One recent evening, my wife and I received a tornado warning alert on our phones. Normally, I give such warnings due consideration, but I typically don’t get too worried because of the rarity of touchdowns where we live. In the back of my mind, however, was the fact that just a few days prior, another tornado did touch down less than an hour from where we live, and it destroyed the houses of two people we know. With this in mind, we decided to play it safe. We headed downstairs, gathered up the kids, and prayed the rosary together. The storm was intense but short, and fortunately, no damage occurred.
This episode got me thinking about how much timing plays into the life of faith and the work of grace. When we are nudged in one direction or another by the Holy Spirit, when something stirs in us to consider a change or make one decision instead of another based on something beyond just what makes sense on paper, we often see in retrospect that the Lord closes some doors or opens others for our good. Sometimes we get caught in storms, and other times, we are prompted to move out of the way at just the right moment, at times for reasons we might not even be cognizant of.
As schools around the country are grappling with how to handle educating students during the COVID outbreak, many parents are finding themselves scrambling to make arrangements with work and childcare to compensate for the changes. And yet we as a family have found ourselves more or less in a ‘business as usual’ situation.
Since making the decision to homeschool our children two years ago, we have found ourselves thanking God, once again, for His timing. The choices we made involved some sacrifices, but we do not regret them. What’s funny is that a lot of the changes we made as a family all fit together and were interrelated with one another. Sometimes, when you move one thing, it affects something else.
Two years ago, as we faced this decision, we asked, “What is important to us? What do we really value? Where do we see ourselves having to step out in faith?” We realized our trajectory at the time — attending the local suburban Novus Ordo parish, sending our oldest off on the bus to kindergarten at the public elementary school, my wife working full time at a demanding job, having an au pair for childcare — had begun to feel at odds with what we wanted for our family: time together, a legacy of faith to pass on to our children, and the ability for us to be the primary influence in their lives.
We made the decision to start homeschooling after our oldest finished public Kindergarten. Now we take things “year by year, and kid by kid.” In order to do that, my wife had to leave her full time day job. This freed up a lot of her mental and emotional energy, allowing her to take on the task of being the primary educator of our children — a role she had always longed for and readily embraced, but which we had always thought our circumstances couldn’t afford. The change in our family was significant. Whereas our oldest was prone to fits of anxiety and outbursts when he returned home each day from Kindergarten — we presume this was from having to hold things in all day while at school — it didn’t take long for that to more or less dissipate. The more time he spent with his mother, his sister, and his youngest brother, the calmer and more “normalized” he became.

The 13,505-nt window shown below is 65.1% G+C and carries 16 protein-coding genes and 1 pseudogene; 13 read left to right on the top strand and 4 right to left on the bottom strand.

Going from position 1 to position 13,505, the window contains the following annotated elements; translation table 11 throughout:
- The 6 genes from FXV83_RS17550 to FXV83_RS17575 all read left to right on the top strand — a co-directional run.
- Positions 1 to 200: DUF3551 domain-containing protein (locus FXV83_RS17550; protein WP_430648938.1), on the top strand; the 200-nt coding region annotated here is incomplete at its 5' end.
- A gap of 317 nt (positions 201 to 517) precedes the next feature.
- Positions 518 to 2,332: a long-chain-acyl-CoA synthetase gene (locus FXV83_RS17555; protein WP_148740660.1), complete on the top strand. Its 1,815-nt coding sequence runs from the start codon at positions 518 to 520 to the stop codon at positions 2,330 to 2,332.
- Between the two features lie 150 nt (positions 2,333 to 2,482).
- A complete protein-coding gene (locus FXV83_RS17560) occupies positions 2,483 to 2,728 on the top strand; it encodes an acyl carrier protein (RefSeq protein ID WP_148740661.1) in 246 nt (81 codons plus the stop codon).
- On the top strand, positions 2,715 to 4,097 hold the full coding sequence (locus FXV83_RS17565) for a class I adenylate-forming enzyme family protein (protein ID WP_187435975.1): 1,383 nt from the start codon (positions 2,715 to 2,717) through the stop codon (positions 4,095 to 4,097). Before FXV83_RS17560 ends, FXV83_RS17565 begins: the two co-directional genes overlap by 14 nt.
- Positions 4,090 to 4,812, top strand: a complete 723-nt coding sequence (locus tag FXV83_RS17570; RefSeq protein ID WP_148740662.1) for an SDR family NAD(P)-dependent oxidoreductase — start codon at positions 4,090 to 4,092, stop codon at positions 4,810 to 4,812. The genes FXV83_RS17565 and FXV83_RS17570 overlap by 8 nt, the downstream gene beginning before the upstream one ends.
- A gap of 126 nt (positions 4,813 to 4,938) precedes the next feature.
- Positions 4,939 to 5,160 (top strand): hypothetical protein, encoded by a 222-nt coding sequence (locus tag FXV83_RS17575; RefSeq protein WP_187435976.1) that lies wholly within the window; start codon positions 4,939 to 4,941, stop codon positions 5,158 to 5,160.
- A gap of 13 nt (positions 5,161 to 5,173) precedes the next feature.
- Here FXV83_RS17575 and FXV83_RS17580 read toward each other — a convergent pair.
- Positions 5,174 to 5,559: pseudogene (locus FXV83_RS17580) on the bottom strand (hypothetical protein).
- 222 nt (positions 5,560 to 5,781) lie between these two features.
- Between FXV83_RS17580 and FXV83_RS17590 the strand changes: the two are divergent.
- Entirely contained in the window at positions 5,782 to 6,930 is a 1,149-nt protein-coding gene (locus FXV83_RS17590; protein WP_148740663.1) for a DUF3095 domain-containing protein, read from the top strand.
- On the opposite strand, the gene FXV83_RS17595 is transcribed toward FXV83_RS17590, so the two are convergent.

The self-confidence of the two oldest seemed to grow. Neighbors and even strangers began to remark that our children were “so polite” or that they “spoke so well.” This phenomenon is more common than I had realized among homeschooled children, so it is more a testament to the change in environment and mode of interaction than to anything about our kids in particular.
Not long after beginning that particular journey, we were also invited to attend a Traditional Latin Mass by one of the other homeschooling moms my wife had met. Our appreciation for the evident fruits of the change to homeschooling led us to start questioning the fruits of the Novus Ordo parish we were in. We often felt isolated, as most of the families had their kids in the parish school. Religious education — at least in sacramental years — necessitated attending classes run by the parish Director of Religious Education — classes which we could not opt out of. Though there was nothing overtly heterodox, the whole experience started to feel like a shirt that no longer fit correctly. When we began to attend the Latin Mass — once a month at first, then regularly every Sunday — it felt like another puzzle piece fitting into place as part of a synthesized whole.